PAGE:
Ebola drug trial success raises hope for cure

Scientists say the developments could save thousands of lives

A health worker dressed in protective suit disinfects an ambulance transporting a suspected Ebola patient to the newly constructed MSF (Doctors Without Borders) Ebola treatment centre in Goma, Democratic Republic of Congo, August 4, 2019.REUTERS/Baz Ratner

Scientists trialling new Ebola treatments in the Democratic Republic of Congo have found two drugs make a remarkable difference to survival rates.

In a randomised trial of around 700 patients with the disease – currently seeing its second deadliest outbreak ever – two of the four drugs being tested emerged as more effective than others at treating it.

The two drugs, REGN-EB3 developed by Regeneron Pharmaceuticals and mAb114 by NIH researchers, are antibodies that work by blocking the virus.

The preliminary findings prompted an early halt to the major study on the drugs and a decision to prioritise their use in the DRC, where a year-long outbreak has killed more than 1,800 people.

The early results mark “some very good news,” said Dr Anthony Fauci of the US National Institutes of Health, which helped fund the study. With these drugs, “we may be able to improve the survival of people with Ebola”.

It is not yet clear which of several potential treatments are best for those who have already fallen sick. During the West Africa Ebola epidemic between 2014 and 2016, studies hinted that another antibody mixture named ZMapp worked, but not clear proof.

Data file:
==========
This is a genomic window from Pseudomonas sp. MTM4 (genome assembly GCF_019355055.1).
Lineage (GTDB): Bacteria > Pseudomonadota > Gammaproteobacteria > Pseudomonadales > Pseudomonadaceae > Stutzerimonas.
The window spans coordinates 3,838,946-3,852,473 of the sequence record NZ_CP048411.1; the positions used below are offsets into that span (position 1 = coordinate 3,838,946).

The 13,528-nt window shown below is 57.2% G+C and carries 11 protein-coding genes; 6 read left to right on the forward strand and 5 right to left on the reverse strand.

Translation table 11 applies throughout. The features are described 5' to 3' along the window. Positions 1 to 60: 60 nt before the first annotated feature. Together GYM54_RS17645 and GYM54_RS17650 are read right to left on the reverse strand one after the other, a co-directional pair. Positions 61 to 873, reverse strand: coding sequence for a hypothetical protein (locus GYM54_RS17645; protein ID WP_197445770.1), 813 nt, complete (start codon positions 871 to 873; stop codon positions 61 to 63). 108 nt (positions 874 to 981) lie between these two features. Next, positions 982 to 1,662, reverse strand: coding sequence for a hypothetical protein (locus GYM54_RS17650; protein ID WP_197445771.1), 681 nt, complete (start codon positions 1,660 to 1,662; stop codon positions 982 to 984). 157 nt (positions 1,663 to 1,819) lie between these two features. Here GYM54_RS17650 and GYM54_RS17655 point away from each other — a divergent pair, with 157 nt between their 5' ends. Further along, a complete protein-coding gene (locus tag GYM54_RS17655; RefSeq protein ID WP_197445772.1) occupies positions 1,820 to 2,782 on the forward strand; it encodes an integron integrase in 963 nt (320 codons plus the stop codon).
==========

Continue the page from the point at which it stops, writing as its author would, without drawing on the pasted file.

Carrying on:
On Friday, independent monitors of the trial reviewed preliminary results for 499 patients and found enough difference to call it to an early halt. The panel determined that the Regeneron compound was working better than the others, and the NIH antibody wasn’t far behind, Dr Fauci said.

NIH said 49 per cent of the patients on ZMapp and 53 per cent on Remdesivir died in the study. In comparison, 29 per cent of the patients on REGN-EB3 and 34 per cent on mAb114.

More striking still, when patients sought care early, before too much of the virus was in their bloodstream, the mortality rate dropped to just 6 per cent with the Regeneron drug and 11 per cent with the NIH compound, compared to about 24 per cent for ZMapp.

Next, researchers will conduct further studies to find out exactly how well the two drugs work.

In July, the World Health Organisation declared a public health emergency of international concern in the DRC as the crisis worsened.

The emergency declaration is one of the most serious actions available to the WHO. Previous emergency declarations have focused on the emergence of Zika in the Americas, the swine flu pandemic and polio.

The most recent of those occasions was the major Ebola outbreak in West Africa between 2014 and 16, which killed more than 11,000 people.

The NIH, DRC health authorities and the WHO hailed the "extraordinary team of individuals who have worked under extremely difficult conditions to carry out this study," as well as the patients and their families.

"It is through this type of rapidly implemented, rigorous research that we can quickly and definitively identify the best treatments and incorporate them into the Ebola outbreak response," they said.